Ms Boumeddiene, 26, is the partner of Amedy Coulibaly, 32, the gunman who took 16 people hostage and murdered four shoppers at the Hyper Cacher supermarket at the Porte de Vincennes in eastern Paris on Friday afternoon.

She is known to have taken part in a jihadist training exercise in the Auvergne in 2009 with Chérif Kouachi, one of the two brothers who attacked Charlie Hebdo. The brothers died in a hail of police bullets at the end of an eight-hour siege at a printworks in the village of Dammartin-en-Goële, near Charles de Gaulle airport on Friday evening.

Ms Boumeddiene was interrogated by French security officials in 2009 after posing for photographs in a veil while carrying a crossbow. She – like Chérif Kouachi at the time – was dismissed as a low-level threat and fell below the radar of French anti-terrorist intelligence. Since all four people involved in the terror wave of recent days were known to be jihadist sympathisers, French authorities are bound to face tough questions when the immediate crisis is past. Mr Valls said on TV on Friday night. "Seventeen people have been killed. That obviously means there were failures."

Ms Boumeddiene is also believed to have been the operational "link" between Coulibaly and the Kouachi brothers. Chérif Kouachi was known to have befriended Coulibaly in prison in 2010, but French intelligence failed until last week to identify them as part of a jihadist cell.

An estimated 45,000 people amassed on the old harbour in the southern city of Marseille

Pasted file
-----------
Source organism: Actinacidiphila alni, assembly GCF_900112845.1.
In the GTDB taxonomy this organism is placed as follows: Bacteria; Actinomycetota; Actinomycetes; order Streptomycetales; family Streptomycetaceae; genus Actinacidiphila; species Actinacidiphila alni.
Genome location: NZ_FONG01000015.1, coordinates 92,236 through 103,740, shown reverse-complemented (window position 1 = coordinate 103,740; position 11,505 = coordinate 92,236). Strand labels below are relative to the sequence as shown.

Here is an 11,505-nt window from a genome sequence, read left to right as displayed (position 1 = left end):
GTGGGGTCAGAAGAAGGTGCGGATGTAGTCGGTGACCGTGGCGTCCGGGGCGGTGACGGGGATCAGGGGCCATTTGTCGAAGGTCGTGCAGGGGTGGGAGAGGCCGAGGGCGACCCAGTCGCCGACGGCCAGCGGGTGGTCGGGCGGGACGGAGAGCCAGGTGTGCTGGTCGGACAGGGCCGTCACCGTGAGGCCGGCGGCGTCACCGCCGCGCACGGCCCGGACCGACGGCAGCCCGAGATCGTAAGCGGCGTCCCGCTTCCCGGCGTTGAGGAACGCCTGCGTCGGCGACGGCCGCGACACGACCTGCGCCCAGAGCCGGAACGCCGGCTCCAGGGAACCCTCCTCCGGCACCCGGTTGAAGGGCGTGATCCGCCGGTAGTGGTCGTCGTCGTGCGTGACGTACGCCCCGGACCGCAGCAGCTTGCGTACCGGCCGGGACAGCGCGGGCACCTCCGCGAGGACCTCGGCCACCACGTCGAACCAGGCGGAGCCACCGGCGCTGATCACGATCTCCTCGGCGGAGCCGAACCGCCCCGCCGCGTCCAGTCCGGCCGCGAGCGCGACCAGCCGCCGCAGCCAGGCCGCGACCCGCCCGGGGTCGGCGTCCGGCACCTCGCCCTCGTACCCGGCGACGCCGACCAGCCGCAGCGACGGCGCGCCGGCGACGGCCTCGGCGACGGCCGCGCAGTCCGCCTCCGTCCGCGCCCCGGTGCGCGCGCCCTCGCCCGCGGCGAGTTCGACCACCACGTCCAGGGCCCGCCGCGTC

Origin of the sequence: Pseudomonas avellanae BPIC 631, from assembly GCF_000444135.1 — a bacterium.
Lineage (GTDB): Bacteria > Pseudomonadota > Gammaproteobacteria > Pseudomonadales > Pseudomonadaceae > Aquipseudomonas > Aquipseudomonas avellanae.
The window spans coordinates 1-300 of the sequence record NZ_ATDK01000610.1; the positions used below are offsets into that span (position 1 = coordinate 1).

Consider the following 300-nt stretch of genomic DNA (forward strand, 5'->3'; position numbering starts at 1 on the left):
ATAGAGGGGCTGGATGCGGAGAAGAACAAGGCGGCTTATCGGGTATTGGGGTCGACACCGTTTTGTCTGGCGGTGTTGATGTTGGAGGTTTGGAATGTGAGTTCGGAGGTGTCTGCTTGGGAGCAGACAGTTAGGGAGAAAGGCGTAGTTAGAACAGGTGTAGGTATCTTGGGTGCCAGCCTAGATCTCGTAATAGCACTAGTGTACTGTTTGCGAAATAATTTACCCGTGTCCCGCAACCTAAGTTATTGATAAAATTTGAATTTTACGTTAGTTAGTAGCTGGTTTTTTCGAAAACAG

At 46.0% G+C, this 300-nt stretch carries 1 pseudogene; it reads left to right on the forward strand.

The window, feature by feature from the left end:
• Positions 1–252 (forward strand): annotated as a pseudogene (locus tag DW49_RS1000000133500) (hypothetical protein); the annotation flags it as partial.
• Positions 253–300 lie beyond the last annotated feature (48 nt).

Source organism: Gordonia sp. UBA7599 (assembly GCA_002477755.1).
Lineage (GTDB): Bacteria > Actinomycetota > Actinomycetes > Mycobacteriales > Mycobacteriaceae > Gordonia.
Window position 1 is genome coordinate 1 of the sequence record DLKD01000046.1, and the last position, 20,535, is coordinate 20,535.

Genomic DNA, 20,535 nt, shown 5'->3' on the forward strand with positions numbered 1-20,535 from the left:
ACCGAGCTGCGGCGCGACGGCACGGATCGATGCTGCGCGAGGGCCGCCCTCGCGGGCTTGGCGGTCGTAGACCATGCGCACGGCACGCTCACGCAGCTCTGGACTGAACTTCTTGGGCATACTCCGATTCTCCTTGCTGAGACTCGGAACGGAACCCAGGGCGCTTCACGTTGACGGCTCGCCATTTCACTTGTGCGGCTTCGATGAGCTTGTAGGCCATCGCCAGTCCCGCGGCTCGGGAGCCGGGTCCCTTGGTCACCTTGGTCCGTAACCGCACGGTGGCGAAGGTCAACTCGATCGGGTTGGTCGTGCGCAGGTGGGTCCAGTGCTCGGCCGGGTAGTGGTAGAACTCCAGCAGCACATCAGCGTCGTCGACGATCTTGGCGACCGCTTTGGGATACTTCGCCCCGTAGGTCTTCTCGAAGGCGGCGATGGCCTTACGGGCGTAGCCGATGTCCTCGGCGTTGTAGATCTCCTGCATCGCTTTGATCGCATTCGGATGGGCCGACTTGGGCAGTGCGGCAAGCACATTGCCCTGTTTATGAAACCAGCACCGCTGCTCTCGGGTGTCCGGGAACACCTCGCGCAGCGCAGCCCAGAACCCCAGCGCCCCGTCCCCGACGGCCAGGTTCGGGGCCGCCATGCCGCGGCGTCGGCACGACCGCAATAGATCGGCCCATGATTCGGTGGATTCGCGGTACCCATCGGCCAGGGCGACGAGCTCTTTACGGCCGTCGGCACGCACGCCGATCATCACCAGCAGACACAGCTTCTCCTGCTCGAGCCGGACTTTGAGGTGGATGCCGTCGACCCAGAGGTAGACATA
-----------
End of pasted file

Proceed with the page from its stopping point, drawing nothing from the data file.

This may have been because they communicated through their wives. The Paris chief prosecutor revealed on Friday night that more than 500 phone calls had been traced in the last year between Ms Boumeddiene and the wife of Chérif Kouachi. This woman – who has not been named – is one of five close relatives and associates of the Kouachi brothers who is in police custody. Ms Boumeddiene is still on the run.

In chilling interviews with the BFM TV station, recorded during the twin sieges, Chérif Kouachi and Coulibaly gave differing accounts of their allegiances and motivations. The interviews were not broadcast until after the sieges ended just after 5pm on Friday.

Coulibaly said that he was working for Islamic State. He said that he had planned his actions "in synchronisation" with the Kouachi brothers. They were to attack Charlie Hebdo. He was to attack the police.

Chérif Kouachi, 32, who claimed to have been trained and financed by al-Qaeda in Yemen, was calm, lucid and convinced of the righteousness of his cause. He asserted that his "Islamic code" forbids him from attacking civilians. A few hours later his associate, Coulibaly, fired at random at men, women and children in the kosher supermarket, killing four people instantly and wounding several others.

Pencils, representing the freedom of expression, placed in tribute in Nantes

"We are not killers. We are defenders of the Prophet," Chérif Kouachi told BFN TV. "We are not like you. We defend the Prophet. Then, there is no problem. We can kill. But we don't kill women. It is you that kill the children of Muslims in Iraq, in Afghanistan, in Syria. That's not us. We have a code of honour, us, in Islam."

Early yesterday, one of the leaders of al-Qaeda in Yemen, Harith al-Nadhari, posted a video clip on the internet threatening France with vengeance. "Soldiers who love Allah and are His messengers are amongst you," he said. "They do not fear death. They seek martyrdom in the name of Allah."

The four people who died in the supermarket were named yesterday as Yoav Hattab, Philippe Braham, Yohan Cohen and François-Michel Saada. The death toll might have been higher. Half a dozen people, including a baby, took refuge in the shop's cold store. They were helped to do so by a shop employee identified as Lassana Bathily – a Muslim man of African origin.